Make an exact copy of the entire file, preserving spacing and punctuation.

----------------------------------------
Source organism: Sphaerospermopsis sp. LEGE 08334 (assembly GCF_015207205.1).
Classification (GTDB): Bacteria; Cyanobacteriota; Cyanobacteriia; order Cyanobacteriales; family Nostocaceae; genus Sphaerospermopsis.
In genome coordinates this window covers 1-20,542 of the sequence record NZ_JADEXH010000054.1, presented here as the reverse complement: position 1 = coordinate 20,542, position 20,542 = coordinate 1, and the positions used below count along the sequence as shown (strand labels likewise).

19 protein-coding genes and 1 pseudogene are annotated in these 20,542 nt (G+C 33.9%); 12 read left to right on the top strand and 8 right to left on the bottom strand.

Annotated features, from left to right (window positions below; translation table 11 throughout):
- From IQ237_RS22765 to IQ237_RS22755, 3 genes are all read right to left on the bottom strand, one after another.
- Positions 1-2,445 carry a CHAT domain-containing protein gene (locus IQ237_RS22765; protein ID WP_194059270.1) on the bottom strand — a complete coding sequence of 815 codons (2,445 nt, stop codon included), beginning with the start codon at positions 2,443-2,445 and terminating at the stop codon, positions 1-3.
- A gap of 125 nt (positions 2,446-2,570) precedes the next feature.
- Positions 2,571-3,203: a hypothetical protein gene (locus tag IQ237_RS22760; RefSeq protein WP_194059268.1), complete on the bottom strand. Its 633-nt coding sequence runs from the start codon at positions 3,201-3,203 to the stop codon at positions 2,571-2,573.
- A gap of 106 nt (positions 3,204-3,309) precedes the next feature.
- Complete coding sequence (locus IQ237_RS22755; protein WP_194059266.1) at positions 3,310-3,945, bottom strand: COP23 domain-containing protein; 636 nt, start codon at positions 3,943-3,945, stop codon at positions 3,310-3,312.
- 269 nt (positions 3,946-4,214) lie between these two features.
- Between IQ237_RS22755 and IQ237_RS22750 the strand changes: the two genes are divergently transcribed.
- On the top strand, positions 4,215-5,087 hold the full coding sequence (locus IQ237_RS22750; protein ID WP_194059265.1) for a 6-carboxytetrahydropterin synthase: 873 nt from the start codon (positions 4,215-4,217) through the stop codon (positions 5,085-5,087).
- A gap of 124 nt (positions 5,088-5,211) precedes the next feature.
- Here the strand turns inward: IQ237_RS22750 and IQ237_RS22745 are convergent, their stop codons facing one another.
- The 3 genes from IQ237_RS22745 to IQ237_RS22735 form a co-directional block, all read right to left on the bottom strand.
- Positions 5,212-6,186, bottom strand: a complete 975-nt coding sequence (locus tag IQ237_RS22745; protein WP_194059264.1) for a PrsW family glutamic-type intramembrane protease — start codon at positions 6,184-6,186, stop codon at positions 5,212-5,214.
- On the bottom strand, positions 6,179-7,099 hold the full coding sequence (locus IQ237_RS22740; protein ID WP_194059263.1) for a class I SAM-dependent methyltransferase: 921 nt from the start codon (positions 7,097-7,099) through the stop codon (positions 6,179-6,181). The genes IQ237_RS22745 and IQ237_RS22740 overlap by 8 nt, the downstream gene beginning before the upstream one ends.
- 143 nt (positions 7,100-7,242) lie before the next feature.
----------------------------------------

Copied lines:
Source organism: Sphaerospermopsis sp. LEGE 08334 (assembly GCF_015207205.1).
Classification (GTDB): Bacteria; Cyanobacteriota; Cyanobacteriia; order Cyanobacteriales; family Nostocaceae; genus Sphaerospermopsis.
In genome coordinates this window covers 1-20,542 of the sequence record NZ_JADEXH010000054.1, presented here as the reverse complement: position 1 = coordinate 20,542, position 20,542 = coordinate 1, and the positions used below count along the sequence as shown (strand labels likewise).

19 protein-coding genes and 1 pseudogene are annotated in these 20,542 nt (G+C 33.9%); 12 read left to right on the top strand and 8 right to left on the bottom strand.

Annotated features, from left to right (window positions below; translation table 11 throughout):
- From IQ237_RS22765 to IQ237_RS22755, 3 genes are all read right to left on the bottom strand, one after another.
- Positions 1-2,445 carry a CHAT domain-containing protein gene (locus IQ237_RS22765; protein ID WP_194059270.1) on the bottom strand — a complete coding sequence of 815 codons (2,445 nt, stop codon included), beginning with the start codon at positions 2,443-2,445 and terminating at the stop codon, positions 1-3.
- A gap of 125 nt (positions 2,446-2,570) precedes the next feature.
- Positions 2,571-3,203: a hypothetical protein gene (locus tag IQ237_RS22760; RefSeq protein WP_194059268.1), complete on the bottom strand. Its 633-nt coding sequence runs from the start codon at positions 3,201-3,203 to the stop codon at positions 2,571-2,573.
- A gap of 106 nt (positions 3,204-3,309) precedes the next feature.
- Complete coding sequence (locus IQ237_RS22755; protein WP_194059266.1) at positions 3,310-3,945, bottom strand: COP23 domain-containing protein; 636 nt, start codon at positions 3,943-3,945, stop codon at positions 3,310-3,312.
- 269 nt (positions 3,946-4,214) lie between these two features.
- Between IQ237_RS22755 and IQ237_RS22750 the strand changes: the two genes are divergently transcribed.
- On the top strand, positions 4,215-5,087 hold the full coding sequence (locus IQ237_RS22750; protein ID WP_194059265.1) for a 6-carboxytetrahydropterin synthase: 873 nt from the start codon (positions 4,215-4,217) through the stop codon (positions 5,085-5,087).
- A gap of 124 nt (positions 5,088-5,211) precedes the next feature.
- Here the strand turns inward: IQ237_RS22750 and IQ237_RS22745 are convergent, their stop codons facing one another.
- The 3 genes from IQ237_RS22745 to IQ237_RS22735 form a co-directional block, all read right to left on the bottom strand.
- Positions 5,212-6,186, bottom strand: a complete 975-nt coding sequence (locus tag IQ237_RS22745; protein WP_194059264.1) for a PrsW family glutamic-type intramembrane protease — start codon at positions 6,184-6,186, stop codon at positions 5,212-5,214.
- On the bottom strand, positions 6,179-7,099 hold the full coding sequence (locus IQ237_RS22740; protein ID WP_194059263.1) for a class I SAM-dependent methyltransferase: 921 nt from the start codon (positions 7,097-7,099) through the stop codon (positions 6,179-6,181). The genes IQ237_RS22745 and IQ237_RS22740 overlap by 8 nt, the downstream gene beginning before the upstream one ends.
- 143 nt (positions 7,100-7,242) lie before the next feature.